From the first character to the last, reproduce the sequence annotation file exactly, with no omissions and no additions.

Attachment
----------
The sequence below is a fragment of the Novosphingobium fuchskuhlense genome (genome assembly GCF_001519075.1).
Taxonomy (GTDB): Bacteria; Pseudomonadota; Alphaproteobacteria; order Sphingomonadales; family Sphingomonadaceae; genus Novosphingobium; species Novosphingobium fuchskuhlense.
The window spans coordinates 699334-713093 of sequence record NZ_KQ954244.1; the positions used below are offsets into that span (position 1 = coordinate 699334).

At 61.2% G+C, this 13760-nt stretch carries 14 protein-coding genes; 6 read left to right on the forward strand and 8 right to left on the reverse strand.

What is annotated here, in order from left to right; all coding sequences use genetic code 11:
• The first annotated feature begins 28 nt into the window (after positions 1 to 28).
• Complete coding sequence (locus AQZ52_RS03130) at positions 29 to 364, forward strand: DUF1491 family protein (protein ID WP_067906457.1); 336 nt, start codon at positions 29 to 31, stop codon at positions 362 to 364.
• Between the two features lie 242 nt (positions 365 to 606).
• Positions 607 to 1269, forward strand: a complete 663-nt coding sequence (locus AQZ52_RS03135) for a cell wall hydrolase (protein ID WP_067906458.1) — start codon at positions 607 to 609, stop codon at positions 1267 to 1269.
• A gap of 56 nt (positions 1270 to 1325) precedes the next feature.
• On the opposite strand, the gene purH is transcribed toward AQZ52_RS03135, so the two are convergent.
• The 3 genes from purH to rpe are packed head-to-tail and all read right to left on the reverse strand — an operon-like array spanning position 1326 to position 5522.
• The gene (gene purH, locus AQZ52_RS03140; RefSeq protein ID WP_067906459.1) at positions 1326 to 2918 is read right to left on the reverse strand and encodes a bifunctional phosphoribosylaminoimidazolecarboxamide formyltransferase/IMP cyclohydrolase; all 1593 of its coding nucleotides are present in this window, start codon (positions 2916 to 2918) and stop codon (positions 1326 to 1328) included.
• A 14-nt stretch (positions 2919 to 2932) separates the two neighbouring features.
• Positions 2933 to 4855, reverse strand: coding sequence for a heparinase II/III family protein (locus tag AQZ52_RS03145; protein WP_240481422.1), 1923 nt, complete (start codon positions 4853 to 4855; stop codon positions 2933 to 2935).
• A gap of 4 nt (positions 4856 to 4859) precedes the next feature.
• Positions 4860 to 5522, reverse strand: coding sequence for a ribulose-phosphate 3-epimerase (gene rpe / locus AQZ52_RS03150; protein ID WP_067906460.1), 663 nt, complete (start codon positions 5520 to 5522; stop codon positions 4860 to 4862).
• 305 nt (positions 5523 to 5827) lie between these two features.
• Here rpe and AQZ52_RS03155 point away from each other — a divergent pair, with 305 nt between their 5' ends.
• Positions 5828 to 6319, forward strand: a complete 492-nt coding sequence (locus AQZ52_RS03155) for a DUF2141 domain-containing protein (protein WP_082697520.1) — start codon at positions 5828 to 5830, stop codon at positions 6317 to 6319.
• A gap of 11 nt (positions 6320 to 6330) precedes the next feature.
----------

The sequence below is a fragment of the Novosphingobium fuchskuhlense genome (genome assembly GCF_001519075.1).
Taxonomy (GTDB): Bacteria; Pseudomonadota; Alphaproteobacteria; order Sphingomonadales; family Sphingomonadaceae; genus Novosphingobium; species Novosphingobium fuchskuhlense.
The window spans coordinates 699334-713093 of sequence record NZ_KQ954244.1; the positions used below are offsets into that span (position 1 = coordinate 699334).

At 61.2% G+C, this 13760-nt stretch carries 14 protein-coding genes; 6 read left to right on the forward strand and 8 right to left on the reverse strand.

What is annotated here, in order from left to right; all coding sequences use genetic code 11:
• The first annotated feature begins 28 nt into the window (after positions 1 to 28).
• Complete coding sequence (locus AQZ52_RS03130) at positions 29 to 364, forward strand: DUF1491 family protein (protein ID WP_067906457.1); 336 nt, start codon at positions 29 to 31, stop codon at positions 362 to 364.
• Between the two features lie 242 nt (positions 365 to 606).
• Positions 607 to 1269, forward strand: a complete 663-nt coding sequence (locus AQZ52_RS03135) for a cell wall hydrolase (protein ID WP_067906458.1) — start codon at positions 607 to 609, stop codon at positions 1267 to 1269.
• A gap of 56 nt (positions 1270 to 1325) precedes the next feature.
• On the opposite strand, the gene purH is transcribed toward AQZ52_RS03135, so the two are convergent.
• The 3 genes from purH to rpe are packed head-to-tail and all read right to left on the reverse strand — an operon-like array spanning position 1326 to position 5522.
• The gene (gene purH, locus AQZ52_RS03140; RefSeq protein ID WP_067906459.1) at positions 1326 to 2918 is read right to left on the reverse strand and encodes a bifunctional phosphoribosylaminoimidazolecarboxamide formyltransferase/IMP cyclohydrolase; all 1593 of its coding nucleotides are present in this window, start codon (positions 2916 to 2918) and stop codon (positions 1326 to 1328) included.
• A 14-nt stretch (positions 2919 to 2932) separates the two neighbouring features.
• Positions 2933 to 4855, reverse strand: coding sequence for a heparinase II/III family protein (locus tag AQZ52_RS03145; protein WP_240481422.1), 1923 nt, complete (start codon positions 4853 to 4855; stop codon positions 2933 to 2935).
• A gap of 4 nt (positions 4856 to 4859) precedes the next feature.
• Positions 4860 to 5522, reverse strand: coding sequence for a ribulose-phosphate 3-epimerase (gene rpe / locus AQZ52_RS03150; protein ID WP_067906460.1), 663 nt, complete (start codon positions 5520 to 5522; stop codon positions 4860 to 4862).
• 305 nt (positions 5523 to 5827) lie between these two features.
• Here rpe and AQZ52_RS03155 point away from each other — a divergent pair, with 305 nt between their 5' ends.
• Positions 5828 to 6319, forward strand: a complete 492-nt coding sequence (locus AQZ52_RS03155) for a DUF2141 domain-containing protein (protein WP_082697520.1) — start codon at positions 5828 to 5830, stop codon at positions 6317 to 6319.
• A gap of 11 nt (positions 6320 to 6330) precedes the next feature.